Okay, seriously: there are so many cool projects, parties, and celebrations to encourage Chicago theater to reach out to the world and the nation coming this spring and summer, I can barely contain myself. Here are just two of them that I hope pretty much you and everyone you know in theater can jump on in and participate in.

Chicago and environs: Save the date and spread the word, please:

Saturday, March 27. Chopin Theatre.
9:30 until question marks.

Details coming soon. We need volunteers to help set up the event (sign up here), and stay tuned for yet more ways to participate in this international theatre celebration.

TCG Conference Performances

Second of all, I’m helping (along with the League TCG host committee) put together a series of performances to showcase Chicago theatre at the TCG Conference in June. We just released a call for proposals (see below) for two opportunities – late-night-party performances, and flash performances that pop up unexpectedly throughout the conference.

If your company is unable to attend the conference, this may be one of your only get-in-through-the-stage-door opportunities to get exposure at the conference. You do not need to be a league member theatre to participate, and one of our major goals is to represent the incredible diversity of Chicago theater at the conference through these performances. I hope your theater company can come up with a performance you can share with TCG Conference attendees!

The League of Chicago Theatres is hosting the 2010 TCG Conference in Chicago this June. A diverse selection of theatre companies are sought to represent the breadth and richness of Chicago theatre by creating performances that will be showcased throughout the conference in Flash Performances and at the Late-Night Party. A Flash Performance is a performance that erupts from thin air, engages an audience of 5 to 100, and then quickly disappears. Flash performances will be artfully coordinated to occur in unsuspected places (streets, hallways, el stations) several times a day throughout the conference in order to provide the attendees with a taste of Chicago theatre. A Late-Night Party performance will enhance a party atmosphere, and might include installations, amusements and performances of all kinds. The event itself will be a “carnival” style party featuring light snacks, drinks, music and multi-disciplinary performances- offering conference-goers an opportunity to unwind and let loose after a long day of workshops and networking. The goal is to give the attendees from across the country a sense of the artistry, collaboration and surprise that is Chicago theatre.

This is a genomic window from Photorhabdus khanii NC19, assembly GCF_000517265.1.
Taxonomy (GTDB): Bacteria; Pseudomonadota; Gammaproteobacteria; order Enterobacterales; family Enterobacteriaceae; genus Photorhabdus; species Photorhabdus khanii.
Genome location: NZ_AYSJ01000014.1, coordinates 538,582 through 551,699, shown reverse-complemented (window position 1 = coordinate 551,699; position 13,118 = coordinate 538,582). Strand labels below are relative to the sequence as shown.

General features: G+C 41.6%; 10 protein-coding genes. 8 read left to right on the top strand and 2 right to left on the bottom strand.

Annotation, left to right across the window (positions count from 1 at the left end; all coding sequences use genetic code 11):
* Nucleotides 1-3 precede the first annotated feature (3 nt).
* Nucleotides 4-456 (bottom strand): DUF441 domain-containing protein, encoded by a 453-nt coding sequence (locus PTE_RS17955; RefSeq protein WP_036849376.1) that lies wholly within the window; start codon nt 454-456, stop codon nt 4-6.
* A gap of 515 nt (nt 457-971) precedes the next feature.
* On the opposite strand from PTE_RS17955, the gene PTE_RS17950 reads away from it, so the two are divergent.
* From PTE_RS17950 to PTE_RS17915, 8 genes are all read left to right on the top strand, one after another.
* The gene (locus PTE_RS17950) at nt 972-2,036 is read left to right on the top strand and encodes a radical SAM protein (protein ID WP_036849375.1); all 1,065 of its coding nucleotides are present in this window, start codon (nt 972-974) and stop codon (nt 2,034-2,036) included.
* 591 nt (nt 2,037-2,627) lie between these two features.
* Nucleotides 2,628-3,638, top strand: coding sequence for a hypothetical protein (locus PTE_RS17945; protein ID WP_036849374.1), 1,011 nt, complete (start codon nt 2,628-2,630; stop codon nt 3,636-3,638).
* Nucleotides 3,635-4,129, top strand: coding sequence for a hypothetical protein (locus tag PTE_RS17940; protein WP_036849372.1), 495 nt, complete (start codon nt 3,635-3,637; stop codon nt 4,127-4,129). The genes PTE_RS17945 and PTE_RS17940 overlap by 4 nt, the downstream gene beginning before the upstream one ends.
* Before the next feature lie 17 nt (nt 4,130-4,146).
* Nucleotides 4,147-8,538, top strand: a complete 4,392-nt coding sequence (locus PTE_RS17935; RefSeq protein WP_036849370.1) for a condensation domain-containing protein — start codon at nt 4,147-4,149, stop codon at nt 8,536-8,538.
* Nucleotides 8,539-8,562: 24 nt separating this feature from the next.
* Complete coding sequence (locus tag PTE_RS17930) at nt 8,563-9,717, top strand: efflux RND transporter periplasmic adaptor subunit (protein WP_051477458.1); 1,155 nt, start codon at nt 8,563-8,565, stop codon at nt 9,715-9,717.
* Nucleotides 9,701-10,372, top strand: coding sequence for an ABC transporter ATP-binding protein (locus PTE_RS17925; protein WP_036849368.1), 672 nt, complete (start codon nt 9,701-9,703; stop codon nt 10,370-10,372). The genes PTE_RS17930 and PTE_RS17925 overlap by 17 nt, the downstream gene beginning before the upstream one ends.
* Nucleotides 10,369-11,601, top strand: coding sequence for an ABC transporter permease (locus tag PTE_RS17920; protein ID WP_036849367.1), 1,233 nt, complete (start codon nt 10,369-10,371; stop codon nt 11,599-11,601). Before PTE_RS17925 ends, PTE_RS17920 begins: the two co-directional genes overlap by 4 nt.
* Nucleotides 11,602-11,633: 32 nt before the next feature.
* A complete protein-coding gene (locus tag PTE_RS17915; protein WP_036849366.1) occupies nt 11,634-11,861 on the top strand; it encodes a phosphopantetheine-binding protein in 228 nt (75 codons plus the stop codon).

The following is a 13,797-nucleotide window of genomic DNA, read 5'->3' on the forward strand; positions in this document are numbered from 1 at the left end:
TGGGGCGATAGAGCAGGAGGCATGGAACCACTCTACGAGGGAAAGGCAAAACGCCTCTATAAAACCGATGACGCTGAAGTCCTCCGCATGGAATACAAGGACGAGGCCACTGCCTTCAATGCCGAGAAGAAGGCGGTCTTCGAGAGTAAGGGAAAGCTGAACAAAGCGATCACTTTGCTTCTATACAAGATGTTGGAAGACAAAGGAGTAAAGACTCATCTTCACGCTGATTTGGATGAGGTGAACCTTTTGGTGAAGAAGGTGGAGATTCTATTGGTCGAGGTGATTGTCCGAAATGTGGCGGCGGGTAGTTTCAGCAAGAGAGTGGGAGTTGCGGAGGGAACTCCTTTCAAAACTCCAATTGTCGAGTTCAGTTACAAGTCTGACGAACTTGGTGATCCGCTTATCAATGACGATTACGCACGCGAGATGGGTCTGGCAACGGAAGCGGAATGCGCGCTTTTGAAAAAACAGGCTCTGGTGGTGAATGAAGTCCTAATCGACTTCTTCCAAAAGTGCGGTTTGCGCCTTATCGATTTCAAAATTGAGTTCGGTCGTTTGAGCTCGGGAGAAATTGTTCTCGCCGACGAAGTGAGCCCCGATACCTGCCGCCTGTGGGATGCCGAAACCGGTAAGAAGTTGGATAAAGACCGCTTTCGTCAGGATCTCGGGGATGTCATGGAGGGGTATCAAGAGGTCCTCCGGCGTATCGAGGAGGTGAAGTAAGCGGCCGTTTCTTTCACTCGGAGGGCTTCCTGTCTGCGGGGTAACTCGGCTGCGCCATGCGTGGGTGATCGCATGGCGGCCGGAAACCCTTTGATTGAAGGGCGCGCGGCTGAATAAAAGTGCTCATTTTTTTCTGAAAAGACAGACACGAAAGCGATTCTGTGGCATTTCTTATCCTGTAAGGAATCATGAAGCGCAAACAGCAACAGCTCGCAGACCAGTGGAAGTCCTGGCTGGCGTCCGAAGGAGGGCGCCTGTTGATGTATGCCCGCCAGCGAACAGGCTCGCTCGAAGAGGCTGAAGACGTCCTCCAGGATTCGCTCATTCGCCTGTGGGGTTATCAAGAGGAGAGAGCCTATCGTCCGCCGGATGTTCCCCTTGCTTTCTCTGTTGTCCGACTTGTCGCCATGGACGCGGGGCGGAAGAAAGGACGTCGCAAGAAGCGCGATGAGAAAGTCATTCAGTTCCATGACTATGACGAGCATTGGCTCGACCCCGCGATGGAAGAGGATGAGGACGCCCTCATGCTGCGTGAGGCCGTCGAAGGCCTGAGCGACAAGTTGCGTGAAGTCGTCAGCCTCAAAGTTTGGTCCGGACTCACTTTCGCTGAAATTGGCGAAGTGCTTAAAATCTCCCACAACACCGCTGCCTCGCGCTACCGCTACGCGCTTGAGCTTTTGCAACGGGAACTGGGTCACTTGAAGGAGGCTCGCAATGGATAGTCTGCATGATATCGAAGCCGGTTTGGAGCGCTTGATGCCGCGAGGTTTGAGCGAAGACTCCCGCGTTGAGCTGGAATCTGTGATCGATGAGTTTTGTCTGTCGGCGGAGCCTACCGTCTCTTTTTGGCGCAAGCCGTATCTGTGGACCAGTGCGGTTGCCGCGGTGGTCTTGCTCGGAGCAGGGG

The conference will take place June 17-19, 2010. The Late-Night Party will take place on Friday, June 18, 2010. A small panel of theatre artists will select a diverse range of companies to perform. Please submit your proposal and supporting documents for consideration by the panel to Ben Thiem at

Click here for more information and to Download Application.

Deadline for submissions is March 5, 2010

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If Twitter were a theatre pub, it might sound something like this

January 12, 2010 By: Nick Keenan Category: Uncategorized

Two of the most mind-blowing conversations I’ve had this year have both been late at night and joined in by a bunch of twitter pals. They’ve been energizing and challenging – I seem to do better in creative, collaborative brainstorming environments – and at the end of it all, I think I understand the theater ecosystem we’re trying to create much more clearly.

If you don’t like combing through other people’s conversations for bits of inspiration, I’ll be summarizing with handy flowcharts later.

Read the full conversation after the jump


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What is the Question of the Year?

January 02, 2010 By: Nick Keenan Category: In a Perfect World

I got to re-balance my creative input / output ratio in December. And it felt goooooood.

“What is this compassion? Because I don’t really know what it is. So I want to know, really, what is it?”

Aunt Dan and Lemon

“Thinking rationally is the way to be happy and the key to learning more.”

– L. Ron Hubbard, A Very Merry Unauthorized Children’s Scientology Pageant

“Don’t search for the answers, which could not be able to live them. And the point is, to live everything. Live the questions now. Perhaps then, someday far in the future, you will gradually, without even noticing it, live your way into the answer.”

– Rainer Maria Rilke, Letters to a Young Poet (h/t Granata)

I don’t think New Year’s resolutions work for me. It’s like preemptively choosing the solution for a problem you haven’t come up against yet.

In past years I always thought, “This year I’ll do more blank and try to be less blank.” But the idea of approaching a theatrical season as a question (instead of say, a theme) or approaching software development from the reiterative question of “what is the way to build what our clients need” has yielded some exciting fruit this year.

And so I wonder: My life seems awfully recursive. A question seems like it might be useful.